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Decision and Policy Analysis Research Area – DAPA

Negotiating Gender in Climate Change Policies

Where to start and where to end? 
Photocredit: Manon KoningsteinAgriculture and food systems face tensons over the next 40 years due to the constantly changing climate. Therefore, it is unmistakable that there exists a high need for the planning of agricultural mitigation and adaptation strategies. A critical factor for successful policy strategies is the understanding that climate change affects men and women farmers in different ways. Gender sensitive adaptation and mitigation policies make sure that the people are better prepared to cope with climate change.

This is the message CIAT’s Gender Visiting Researcher Tatiana Gumucio tried to get across during a recent event with policy-makers from different Latin American countries. During this training, ministries of agriculture where invited to get trained for climate change negotiations and the role agriculture plays in these. Of course, when talking about agriculture, gender is a logical term to follow. Unfortunately, many negotiators are not aware of or unsure on how exactly to include gender in these negotiations. 

‘Men and women farmers face different levels of vulnerabilities and capacities to address the impact of climate change on their livelihoods’ says Tatiana in her speech. Despite the fact that women have an important role as agricultural producers, they often do not have the same access to resources.

PhotocreditL Manon KoningsteinNot taking in account gender aspects in climate change mitigation and adaptation strategies might even make the gender gap bigger. This is due to the different social groups in which men and women move and the difference in access to education and economic support. 

‘Therefore, it is important that policies look for the best way to communicate information on climate change strategies to get to women, by for example taking in account their restricted mobility outside of the town or farm, due to, for example, security issues or cultural/religious restrictions’ says Tatiana.

However, this does not mean that women should be put in the victim role: “they can act as agents of change, and projects including a gender sensitive approach have seen a lot of advantages, especially because women tend to transfer their knowledge to other women. Educating one woman can therefore reach a lot of women.”

But, how to incorporate gender in climate change policies then? This, in the end, is the reason that the participants actually came to the training. Tatiana based her recommendations upon various researches and conclusions conducted by both CCAFS and ActionAid International (CARE).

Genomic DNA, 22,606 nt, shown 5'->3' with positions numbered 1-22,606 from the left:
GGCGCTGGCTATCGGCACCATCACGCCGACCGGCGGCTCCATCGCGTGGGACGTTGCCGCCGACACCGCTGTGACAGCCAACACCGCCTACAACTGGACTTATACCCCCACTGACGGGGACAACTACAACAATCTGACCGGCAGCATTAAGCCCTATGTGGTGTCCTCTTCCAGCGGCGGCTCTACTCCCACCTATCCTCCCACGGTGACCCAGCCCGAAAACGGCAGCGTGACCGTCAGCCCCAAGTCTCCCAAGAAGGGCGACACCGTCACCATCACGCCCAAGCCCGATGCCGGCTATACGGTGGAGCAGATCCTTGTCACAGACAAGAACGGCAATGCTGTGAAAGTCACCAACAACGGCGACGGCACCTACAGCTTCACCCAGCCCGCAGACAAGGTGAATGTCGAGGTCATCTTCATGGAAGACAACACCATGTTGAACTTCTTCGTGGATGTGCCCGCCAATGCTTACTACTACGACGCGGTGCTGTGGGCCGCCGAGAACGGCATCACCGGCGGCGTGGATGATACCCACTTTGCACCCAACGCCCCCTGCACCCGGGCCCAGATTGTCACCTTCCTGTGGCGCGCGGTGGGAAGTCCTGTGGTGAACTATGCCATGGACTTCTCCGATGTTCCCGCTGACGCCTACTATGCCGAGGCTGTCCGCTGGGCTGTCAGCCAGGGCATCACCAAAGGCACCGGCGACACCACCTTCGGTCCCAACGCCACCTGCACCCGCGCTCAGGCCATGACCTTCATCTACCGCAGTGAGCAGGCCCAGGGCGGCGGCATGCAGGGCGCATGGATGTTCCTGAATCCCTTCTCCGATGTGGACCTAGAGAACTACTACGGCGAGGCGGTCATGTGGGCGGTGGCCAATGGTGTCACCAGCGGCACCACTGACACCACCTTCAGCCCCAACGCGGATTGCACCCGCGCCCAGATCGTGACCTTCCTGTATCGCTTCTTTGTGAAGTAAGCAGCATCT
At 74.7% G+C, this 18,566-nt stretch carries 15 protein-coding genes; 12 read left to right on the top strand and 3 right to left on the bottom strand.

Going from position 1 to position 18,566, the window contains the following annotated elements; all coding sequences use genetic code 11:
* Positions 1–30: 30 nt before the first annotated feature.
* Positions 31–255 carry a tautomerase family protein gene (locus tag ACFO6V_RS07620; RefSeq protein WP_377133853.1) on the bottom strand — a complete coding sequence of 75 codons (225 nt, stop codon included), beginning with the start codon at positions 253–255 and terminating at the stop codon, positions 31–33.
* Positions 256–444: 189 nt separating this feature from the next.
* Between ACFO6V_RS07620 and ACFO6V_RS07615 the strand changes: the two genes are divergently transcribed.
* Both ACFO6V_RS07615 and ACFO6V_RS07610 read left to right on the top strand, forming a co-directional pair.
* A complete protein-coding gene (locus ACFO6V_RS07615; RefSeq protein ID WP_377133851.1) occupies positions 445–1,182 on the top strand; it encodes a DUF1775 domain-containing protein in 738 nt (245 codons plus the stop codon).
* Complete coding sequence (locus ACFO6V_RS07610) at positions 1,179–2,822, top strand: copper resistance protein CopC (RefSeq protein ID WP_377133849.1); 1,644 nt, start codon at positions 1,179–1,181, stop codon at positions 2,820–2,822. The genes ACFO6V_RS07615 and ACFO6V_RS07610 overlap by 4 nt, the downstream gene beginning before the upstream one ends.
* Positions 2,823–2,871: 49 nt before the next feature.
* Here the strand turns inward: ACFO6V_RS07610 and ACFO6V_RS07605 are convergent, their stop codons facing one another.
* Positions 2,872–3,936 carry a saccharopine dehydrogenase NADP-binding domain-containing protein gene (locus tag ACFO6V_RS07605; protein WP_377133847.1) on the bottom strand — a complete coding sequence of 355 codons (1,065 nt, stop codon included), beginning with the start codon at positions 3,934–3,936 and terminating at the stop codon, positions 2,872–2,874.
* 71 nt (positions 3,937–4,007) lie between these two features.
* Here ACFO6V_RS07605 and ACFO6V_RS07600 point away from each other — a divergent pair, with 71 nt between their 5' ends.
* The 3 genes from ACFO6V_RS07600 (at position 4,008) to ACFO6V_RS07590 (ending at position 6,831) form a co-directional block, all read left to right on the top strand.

• First, it is essential to address the discrimination in landownership. This can be done by taking immediate action to ensure equal rights of men and women, regardless of marital status measures.
  • Extension services need to be gender-sensitive. This can be done, for example, by increasing the number of female extension agents, creating accessible demonstration plots within villages, establishing pro-women farmer field schools and creating gender-sensitive learning and assessment mechanisms to improve the delivery extension services.
  • Involving women in policymaking and planning processes at all levels, for example, by setting quotas for women in decision-making positions.
  • Increase the investment in small scale producers and ensure that funding is gender sensitive and reaches small holder farmers. Governments should use sex-disaggregated data to track funding and improve the planning of food security and policy formulation.
  • Implement planning processes that identify the specific constraints that small scale women farmers face concerning access to information, markets, technologies and productive resources. At the same time, they should promote policies that recognize the expertise, practical experience and innovative capabilities through which women contribute to climate change adaptation and mitigation strategies.

 The presentation given by Tatiana can be found clicking here

A brochure designed by CIAT’s gender team to explain gender in climate change policies can be accessed clicking here

Tatiana Gumucio holds a PhD Anthropology, from the University of Florida and is the coordinator of the CCAFS Latin America activity “Influencing gender-inclusive climate change policies for Latin American countries. Manon Koningstein is a Communications Specialist working with the Gender & Climate Change team of CIAT and was involved in the training as communications focal point. 

The title of the two-day training held was ‘preparing the response to challenges and opportunities for agriculture in the international context of climate change’. This event was organized by Bioversity International, CEPAL (Comisión Económica Para América Latina: Economic Commission for Latin America), CAC (Consejo Agropecuario Centroamericano: Agriculture Advice Central America) SICA (Sistema de la Integración Centroamericana: system for Central American integration) and the CGIAR Research Program on Climate Change, Agriculture and Food Security (CCAFS).Present where policy-makers from Peru, Colombia, Panama, El Salvador, Belize, Guatemala, Honduras and the Dominican Republic.

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